These patterns are not random. Take a look at pre-WWI Imperial Germany superimposed upon this map:

Link to Map of 2007 Polish Parliamentary Election Vs. Imperial Germany

As the map above indicates, there is a powerful correlation between the borders of Imperial Germany and support for the free-market, pro-Western Civic Platform (PO) Party. In contrast, areas that voted strongest for Law and Justice (PiS) used to belong to the Austrian-Hungarian and Russian empires.

An exact map of Poland’s pre-WWI boundaries looks as so:

Link to Map of Pre-WWI Poland

These voting patterns have very little to do with any actual German presence in pro-Civic Platform regions. Few Germans live in the regions that used to belong to Imperial Germany; after WWII the process of ethnic cleansing effectively expelled them all from modern-day Poland.

The reason, rather, involves economics. The German Empire was far more economically developed than the Russian and Austria-Hungarian empires. This legacy is still present today, as Poland’s 2007 parliamentary elections showed quite starkly.

An interesting instance of Poland’s “German” divide occurred during the 1989 parliamentary elections. One may recognize this date: it was the year that communism fell in Poland. In these elections the Polish communists actually competed directly with the anti-communist Solidarity movement.

Here are the results:

Link to Map of 1989 Polish Legislative Elections

Solidarity, of course, won in a landslide victory – which is why communism fell in Poland. Yet even in these elections one can make out the regional, east-west divide in Poland. Surprisingly, the more “Western” and economically developed regions actually gave stronger support to the Communists.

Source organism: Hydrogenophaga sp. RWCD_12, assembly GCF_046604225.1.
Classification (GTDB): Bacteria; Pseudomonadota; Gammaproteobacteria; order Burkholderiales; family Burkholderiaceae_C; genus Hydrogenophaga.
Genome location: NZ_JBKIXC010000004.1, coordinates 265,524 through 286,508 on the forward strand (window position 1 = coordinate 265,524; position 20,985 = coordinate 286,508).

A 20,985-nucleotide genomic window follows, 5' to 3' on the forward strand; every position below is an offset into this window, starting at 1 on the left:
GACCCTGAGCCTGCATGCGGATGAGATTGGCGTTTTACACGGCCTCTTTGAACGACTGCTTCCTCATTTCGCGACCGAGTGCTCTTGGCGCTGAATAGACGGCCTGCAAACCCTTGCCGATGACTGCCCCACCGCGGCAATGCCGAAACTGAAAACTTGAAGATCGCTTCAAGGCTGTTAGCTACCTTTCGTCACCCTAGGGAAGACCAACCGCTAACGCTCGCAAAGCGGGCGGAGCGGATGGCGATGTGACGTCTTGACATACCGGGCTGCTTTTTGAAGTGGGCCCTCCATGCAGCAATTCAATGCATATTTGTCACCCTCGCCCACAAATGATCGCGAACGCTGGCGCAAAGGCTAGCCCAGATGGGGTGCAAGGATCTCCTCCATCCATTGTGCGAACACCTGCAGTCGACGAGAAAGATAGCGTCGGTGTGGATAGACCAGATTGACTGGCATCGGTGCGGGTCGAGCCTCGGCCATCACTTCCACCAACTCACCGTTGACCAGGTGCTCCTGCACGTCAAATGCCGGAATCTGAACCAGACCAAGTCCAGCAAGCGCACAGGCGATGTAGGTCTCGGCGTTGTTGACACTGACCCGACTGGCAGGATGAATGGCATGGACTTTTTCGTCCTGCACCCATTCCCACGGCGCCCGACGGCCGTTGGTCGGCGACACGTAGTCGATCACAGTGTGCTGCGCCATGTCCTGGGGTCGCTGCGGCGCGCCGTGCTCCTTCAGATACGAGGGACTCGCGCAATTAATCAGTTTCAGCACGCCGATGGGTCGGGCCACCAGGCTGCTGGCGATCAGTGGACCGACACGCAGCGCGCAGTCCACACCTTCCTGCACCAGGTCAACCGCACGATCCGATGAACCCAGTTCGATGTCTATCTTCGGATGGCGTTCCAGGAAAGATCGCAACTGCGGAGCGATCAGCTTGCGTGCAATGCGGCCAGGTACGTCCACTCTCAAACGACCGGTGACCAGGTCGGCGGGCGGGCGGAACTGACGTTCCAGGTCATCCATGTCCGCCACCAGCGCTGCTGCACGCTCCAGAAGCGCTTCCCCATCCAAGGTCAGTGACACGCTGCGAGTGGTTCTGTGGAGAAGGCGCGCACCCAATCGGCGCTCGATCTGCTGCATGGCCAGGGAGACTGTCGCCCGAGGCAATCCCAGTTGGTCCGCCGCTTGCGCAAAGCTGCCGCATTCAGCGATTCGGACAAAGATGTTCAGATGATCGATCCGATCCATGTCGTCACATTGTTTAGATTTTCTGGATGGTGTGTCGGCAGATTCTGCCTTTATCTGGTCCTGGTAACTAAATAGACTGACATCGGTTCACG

All in all, Poland’s electoral divide provides a powerful example of how long-past history can influence even the most modern events. Whatever the political parties of Poland’s future, and whatever their political positions, one can be fairly sure that Polish elections will continue to replicate the boundaries of pre-WWI Germany for a long, long time.

--Inoljt, http://mypolitikal.com/

 

 

Analyzing Polish Elections

(Note: I strongly encourage you to click the image links on this post when reading; they're essential to understanding what I'm saying.)

The country Poland is comprised of two main political parties; the first is Prawo i Sprawiedliwość (PiS) – “Law and Justice” in English. This party is a populist group which runs upon anti-corruption and anti-Communist credentials. The second party is the Platforma Obywatelska (PO) – in English the “Civic Platform” – a group espousing support for free market capitalism.

On October 2007, Poland held parliamentary elections between the two parties. Most of the Western media backed the Civic Platform (PO), disliking the unpredictability of the Kaczyński twins (leaders of Law and Justice). Here is a map of the results:

Link to Map of 2007 Polish Parliamentary Elections

As it turns out, the Civic Platform (PO) won the election, taking 41.5% of the vote. Law and Justice polled 32.1%, with the rest of the vote going to third parties.

A clear regional split is apparent in these results. Poland’s southeast – with the exception of Warsaw – generally voted for Law and Justice (PiS). On the other hand, support for the Civic Platform (PO) took a sickle-like shape along Poland’s northern and western borders.

These patterns are not random. Take a look at pre-WWI Imperial Germany superimposed upon this map:

Link to Map of 2007 Polish Parliamentary Election Vs. Imperial Germany

As the map above indicates, there is a powerful correlation between the borders of Imperial Germany and support for the free-market, pro-Western Civic Platform (PO) Party. In contrast, areas that voted strongest for Law and Justice (PiS) used to belong to the Austrian-Hungarian and Russian empires.

An exact map of Poland’s pre-WWI boundaries looks as so:

Link to Map of Pre-WWI Poland

These voting patterns have very little to do with any actual German presence in pro-Civic Platform regions. Few Germans live in the regions that used to belong to Imperial Germany; after WWII the process of ethnic cleansing effectively expelled them all from modern-day Poland.

The reason, rather, involves economics. The German Empire was far more economically developed than the Russian and Austria-Hungarian empires. This legacy is still present today, as Poland’s 2007 parliamentary elections showed quite starkly.

An interesting instance of Poland’s “German” divide occurred during the 1989 parliamentary elections. One may recognize this date: it was the year that communism fell in Poland. In these elections the Polish communists actually competed directly with the anti-communist Solidarity movement.